Science fiction has been trying to warn us for years that we are heading down a dangerous path. 2001, a Space Odyssey, The Matrix, I Robot, The Terminator, WALL-E... and the list goes on and on and on. Our culture is full of stories where tech is not always working in our best interest. To be fair, it is not the technology’s fault – humans created the technology, programmed the algorithms (or AI), and set it loose on the world. They just failed to see the consequences of their actions until it was too late.
But, this is all science fiction, not reality… right?
Gunpowder was first invented around 700 AD in China for use in fireworks – a few centuries later, someone figured out it could be used for other more lethal applications. I wonder what the original inventors would think of how their amazing technology was used.
For that matter, what about the Wright brothers – do you think they considered dropping bombs from their amazing flying machine? Or Tesla – was he thinking fighter or spy drones when he introduced the first remote controlled vehicle?
It’s not the technology, it’s how you use it
The truth is most technology is ‘dual use’ – it can be used to create or destroy. A knife can cut steak or stab someone. A molecular compound can be injected into the body to deliver life-saving drugs or a lethal poison. Social media platforms can keep people connected, share news, and raise awareness for amazing causes or it can be used to manipulate the populous, steal information, and scam thousands.
What is most striking is not when bad people do bad things, but when good people, or people with good intentions, end up down a bad path because they misused technology. How many mistakes could we have avoided just by understanding the ‘what’ and ‘how’ of the tools at our fingertips?
The evidence is all around us, we are falling victim to our tech.
Consider the last time you were in a public place – how many phones and devices did you see? How many people were looking at them while they walked, ate, talked? How many great introductions, conversations, experiences were being missed in favor of email, texts, and browsing? And as for those devices – how many misunderstandings, confusions, and misrepresentations were sent through those emails and texts and comment boxes because they weren’t the right format for the communications?
The road to hiring hell is paved with good intentions
Hiring is no exception to the dangers of technology misuse and the resulting unintended consequences.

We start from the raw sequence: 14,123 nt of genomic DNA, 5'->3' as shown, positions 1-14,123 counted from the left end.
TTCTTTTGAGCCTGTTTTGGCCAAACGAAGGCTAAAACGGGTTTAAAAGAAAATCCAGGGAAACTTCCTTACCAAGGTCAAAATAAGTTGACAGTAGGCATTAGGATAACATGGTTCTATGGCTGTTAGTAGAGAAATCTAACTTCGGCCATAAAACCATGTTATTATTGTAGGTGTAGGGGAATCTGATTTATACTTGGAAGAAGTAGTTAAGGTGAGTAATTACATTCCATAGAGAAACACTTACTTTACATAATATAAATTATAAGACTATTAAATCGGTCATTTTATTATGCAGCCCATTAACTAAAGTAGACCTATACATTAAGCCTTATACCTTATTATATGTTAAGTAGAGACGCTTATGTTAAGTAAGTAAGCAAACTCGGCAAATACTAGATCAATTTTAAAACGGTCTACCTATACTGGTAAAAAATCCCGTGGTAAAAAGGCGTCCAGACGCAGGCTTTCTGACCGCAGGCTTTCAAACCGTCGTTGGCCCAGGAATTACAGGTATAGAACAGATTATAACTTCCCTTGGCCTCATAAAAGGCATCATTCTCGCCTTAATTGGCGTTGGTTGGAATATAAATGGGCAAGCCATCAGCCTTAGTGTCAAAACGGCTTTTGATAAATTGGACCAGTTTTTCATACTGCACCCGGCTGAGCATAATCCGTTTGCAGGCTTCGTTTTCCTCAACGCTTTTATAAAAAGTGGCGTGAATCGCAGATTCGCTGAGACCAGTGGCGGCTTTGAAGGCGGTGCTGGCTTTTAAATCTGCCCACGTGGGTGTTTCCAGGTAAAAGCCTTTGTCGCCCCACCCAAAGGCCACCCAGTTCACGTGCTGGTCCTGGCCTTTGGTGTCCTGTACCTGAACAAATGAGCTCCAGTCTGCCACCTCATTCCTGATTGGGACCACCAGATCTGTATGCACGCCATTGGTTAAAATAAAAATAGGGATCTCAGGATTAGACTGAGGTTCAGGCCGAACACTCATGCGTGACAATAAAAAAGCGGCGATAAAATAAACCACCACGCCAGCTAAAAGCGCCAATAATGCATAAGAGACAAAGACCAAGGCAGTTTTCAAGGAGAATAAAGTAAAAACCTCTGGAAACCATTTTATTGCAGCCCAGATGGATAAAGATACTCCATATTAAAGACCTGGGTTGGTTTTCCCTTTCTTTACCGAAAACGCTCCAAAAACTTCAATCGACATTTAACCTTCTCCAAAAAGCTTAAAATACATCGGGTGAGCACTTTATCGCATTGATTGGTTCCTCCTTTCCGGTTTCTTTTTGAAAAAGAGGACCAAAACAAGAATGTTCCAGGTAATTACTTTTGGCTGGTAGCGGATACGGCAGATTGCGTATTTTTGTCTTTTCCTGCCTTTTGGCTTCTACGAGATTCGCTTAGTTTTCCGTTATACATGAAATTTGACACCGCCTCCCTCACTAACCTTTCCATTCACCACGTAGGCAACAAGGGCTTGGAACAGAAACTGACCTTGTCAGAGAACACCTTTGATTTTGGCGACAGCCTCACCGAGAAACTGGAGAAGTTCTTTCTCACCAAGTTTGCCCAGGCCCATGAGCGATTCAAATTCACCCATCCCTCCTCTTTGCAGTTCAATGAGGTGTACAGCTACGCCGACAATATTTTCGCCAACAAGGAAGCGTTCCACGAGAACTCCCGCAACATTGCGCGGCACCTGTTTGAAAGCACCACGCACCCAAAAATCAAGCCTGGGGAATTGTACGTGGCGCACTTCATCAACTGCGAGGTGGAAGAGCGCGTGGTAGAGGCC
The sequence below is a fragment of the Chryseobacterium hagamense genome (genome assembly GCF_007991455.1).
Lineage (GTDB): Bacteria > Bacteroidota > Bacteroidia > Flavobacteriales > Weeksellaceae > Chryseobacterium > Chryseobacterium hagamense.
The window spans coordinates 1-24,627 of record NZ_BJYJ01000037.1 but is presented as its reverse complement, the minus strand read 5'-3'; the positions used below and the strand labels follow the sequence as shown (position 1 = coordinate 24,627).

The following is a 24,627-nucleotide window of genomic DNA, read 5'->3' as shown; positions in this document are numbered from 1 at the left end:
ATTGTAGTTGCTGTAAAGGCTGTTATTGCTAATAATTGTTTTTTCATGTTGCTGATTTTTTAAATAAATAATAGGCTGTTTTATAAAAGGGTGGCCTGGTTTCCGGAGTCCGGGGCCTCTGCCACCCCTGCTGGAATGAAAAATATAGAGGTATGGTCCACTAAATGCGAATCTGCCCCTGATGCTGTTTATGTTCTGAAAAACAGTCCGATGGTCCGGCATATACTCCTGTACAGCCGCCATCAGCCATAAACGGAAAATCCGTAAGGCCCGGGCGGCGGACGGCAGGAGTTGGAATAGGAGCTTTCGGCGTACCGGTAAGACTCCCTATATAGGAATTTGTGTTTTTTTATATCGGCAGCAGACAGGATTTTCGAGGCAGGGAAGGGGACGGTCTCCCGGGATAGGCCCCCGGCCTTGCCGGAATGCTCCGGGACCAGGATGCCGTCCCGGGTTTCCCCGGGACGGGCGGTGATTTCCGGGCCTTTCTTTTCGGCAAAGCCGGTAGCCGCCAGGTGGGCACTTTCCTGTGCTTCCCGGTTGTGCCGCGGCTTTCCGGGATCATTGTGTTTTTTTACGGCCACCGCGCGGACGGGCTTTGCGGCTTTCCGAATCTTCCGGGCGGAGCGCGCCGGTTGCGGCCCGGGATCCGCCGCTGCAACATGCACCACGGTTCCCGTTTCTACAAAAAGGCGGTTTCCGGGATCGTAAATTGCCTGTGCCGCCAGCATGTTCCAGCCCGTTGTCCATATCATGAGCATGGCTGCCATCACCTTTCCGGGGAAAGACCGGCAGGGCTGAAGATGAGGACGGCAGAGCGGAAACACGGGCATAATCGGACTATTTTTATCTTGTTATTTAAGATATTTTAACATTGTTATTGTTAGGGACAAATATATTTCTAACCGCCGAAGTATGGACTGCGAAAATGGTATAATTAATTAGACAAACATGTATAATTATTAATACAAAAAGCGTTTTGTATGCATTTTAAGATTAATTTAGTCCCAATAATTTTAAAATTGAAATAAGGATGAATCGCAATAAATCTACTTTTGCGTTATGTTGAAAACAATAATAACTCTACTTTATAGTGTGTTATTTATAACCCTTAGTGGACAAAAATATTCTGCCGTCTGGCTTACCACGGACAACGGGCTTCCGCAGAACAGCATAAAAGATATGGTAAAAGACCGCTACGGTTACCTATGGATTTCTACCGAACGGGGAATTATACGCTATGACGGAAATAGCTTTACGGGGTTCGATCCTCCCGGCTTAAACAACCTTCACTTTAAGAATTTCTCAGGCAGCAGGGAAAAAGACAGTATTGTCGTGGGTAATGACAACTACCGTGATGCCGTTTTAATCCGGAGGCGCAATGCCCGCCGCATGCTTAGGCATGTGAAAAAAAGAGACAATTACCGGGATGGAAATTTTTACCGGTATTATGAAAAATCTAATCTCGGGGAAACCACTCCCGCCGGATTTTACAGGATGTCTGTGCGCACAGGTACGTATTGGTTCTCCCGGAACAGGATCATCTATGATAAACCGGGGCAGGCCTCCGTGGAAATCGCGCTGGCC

For example: Consider Artificial Intelligence (AI) based talent acquisition solutions. Many of these offerings tout that they provide the perfect candidates fast and without bias. But is that what they are really doing?
AI or Machine Learning is a set of algorithms (math-based instructions) that analyze data sets to find patterns, then act upon those patterns. It’s the technology behind suggested items you may want to buy when shopping on a website, or other shows you may like to watch when using a streaming service. For talent acquisition, the patterns are used to filter candidates or match candidates from a database.
But what AI can’t do is tell if the data it’s using to find patterns is good or bad, or if the patterns that it finds are predictive of a candidate’s success, or not. So, for example, if the data set of engineers is predominantly male because the industry was traditionally predominantly male, what the algorithm will see is the pattern of male for engineer, and therefore females are not a good match and are filtered out. It sounds ridiculous, but it happened.
So, for all those ‘easy button’ solutions that select your candidates, evaluates or writes your job descriptions, chats and engages with your candidates, and makes sure every task along the process gets done, the full story may be hidden just below the surface-level sales pitch. There are many paths that will land your company or your candidates in hiring hell.
Choose the red pill – know the tech so you can use it for good
Luckily, the paths to hell are avoidable and it starts with awareness and intention.
In addition to knowing what you need and ensuring that the vendor is a good fit for your organization (both topics of other blogs), do the due diligence on the technology.
Here are some simple questions to get you started.
1) What is it doing?
Dive beneath the sleek sales pitch and pretty marketing material to the details of what the technology does - step by step. Place yourself in the shoes of the users: recruiters, IT, hiring managers, candidates, and you.
Walk through the experience to understand what happens at each stage and what triggers each next step.
Beyond the technical steps, consider the experience and the communication and messaging, and the perception it leaves on the users.
Evaluate what happens when things don’t go as planned – how it handles exceptions, edge cases, and course changes.
Examine the data and analytics to make sure you are getting the information you need to measure the performance of the technology, process, and team.